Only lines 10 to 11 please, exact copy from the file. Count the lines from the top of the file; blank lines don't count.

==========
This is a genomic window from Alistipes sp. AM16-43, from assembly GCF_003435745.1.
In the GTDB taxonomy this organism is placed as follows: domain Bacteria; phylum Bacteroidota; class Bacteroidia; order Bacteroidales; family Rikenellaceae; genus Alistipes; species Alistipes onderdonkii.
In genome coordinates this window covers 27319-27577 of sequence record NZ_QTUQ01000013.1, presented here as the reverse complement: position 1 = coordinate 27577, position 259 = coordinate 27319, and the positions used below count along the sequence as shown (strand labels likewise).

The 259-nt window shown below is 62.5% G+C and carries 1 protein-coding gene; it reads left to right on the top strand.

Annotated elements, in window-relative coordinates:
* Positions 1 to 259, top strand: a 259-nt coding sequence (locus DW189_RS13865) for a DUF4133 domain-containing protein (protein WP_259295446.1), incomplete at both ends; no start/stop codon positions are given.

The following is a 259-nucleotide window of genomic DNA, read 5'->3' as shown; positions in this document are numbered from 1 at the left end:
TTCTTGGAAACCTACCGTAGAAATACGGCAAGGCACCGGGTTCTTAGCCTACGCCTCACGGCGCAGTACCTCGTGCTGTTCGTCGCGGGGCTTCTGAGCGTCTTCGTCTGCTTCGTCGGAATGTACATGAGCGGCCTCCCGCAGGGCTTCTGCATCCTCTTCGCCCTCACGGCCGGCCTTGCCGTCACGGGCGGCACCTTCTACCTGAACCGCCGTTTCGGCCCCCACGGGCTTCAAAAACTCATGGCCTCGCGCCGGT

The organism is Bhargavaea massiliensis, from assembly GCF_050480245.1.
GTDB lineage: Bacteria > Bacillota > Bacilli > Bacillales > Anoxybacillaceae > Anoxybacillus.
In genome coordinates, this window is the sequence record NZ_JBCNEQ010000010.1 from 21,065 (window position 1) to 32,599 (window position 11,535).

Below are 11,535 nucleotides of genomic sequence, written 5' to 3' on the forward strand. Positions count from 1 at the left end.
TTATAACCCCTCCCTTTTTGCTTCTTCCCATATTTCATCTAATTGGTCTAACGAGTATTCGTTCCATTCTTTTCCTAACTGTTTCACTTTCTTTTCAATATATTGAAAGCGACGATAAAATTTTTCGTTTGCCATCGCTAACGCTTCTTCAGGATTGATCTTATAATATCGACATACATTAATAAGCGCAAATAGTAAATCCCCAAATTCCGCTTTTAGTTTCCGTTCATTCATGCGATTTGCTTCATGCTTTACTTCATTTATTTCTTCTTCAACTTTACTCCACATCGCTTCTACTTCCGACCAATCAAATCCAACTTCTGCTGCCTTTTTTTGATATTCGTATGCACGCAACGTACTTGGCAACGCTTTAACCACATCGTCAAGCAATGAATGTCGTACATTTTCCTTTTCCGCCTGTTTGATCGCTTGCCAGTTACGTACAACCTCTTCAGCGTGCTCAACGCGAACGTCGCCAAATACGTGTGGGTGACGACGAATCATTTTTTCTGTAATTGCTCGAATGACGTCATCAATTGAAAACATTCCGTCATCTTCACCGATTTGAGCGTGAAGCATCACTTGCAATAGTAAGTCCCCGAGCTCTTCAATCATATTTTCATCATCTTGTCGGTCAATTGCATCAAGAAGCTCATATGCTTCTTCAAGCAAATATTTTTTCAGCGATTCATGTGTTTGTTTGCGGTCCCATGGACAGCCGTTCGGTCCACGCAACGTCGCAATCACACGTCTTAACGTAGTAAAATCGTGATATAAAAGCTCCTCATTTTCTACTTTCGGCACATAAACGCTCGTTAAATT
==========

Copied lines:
GTDB lineage: Bacteria > Bacillota > Bacilli > Bacillales > Anoxybacillaceae > Anoxybacillus.
In genome coordinates, this window is the sequence record NZ_JBCNEQ010000010.1 from 21,065 (window position 1) to 32,599 (window position 11,535).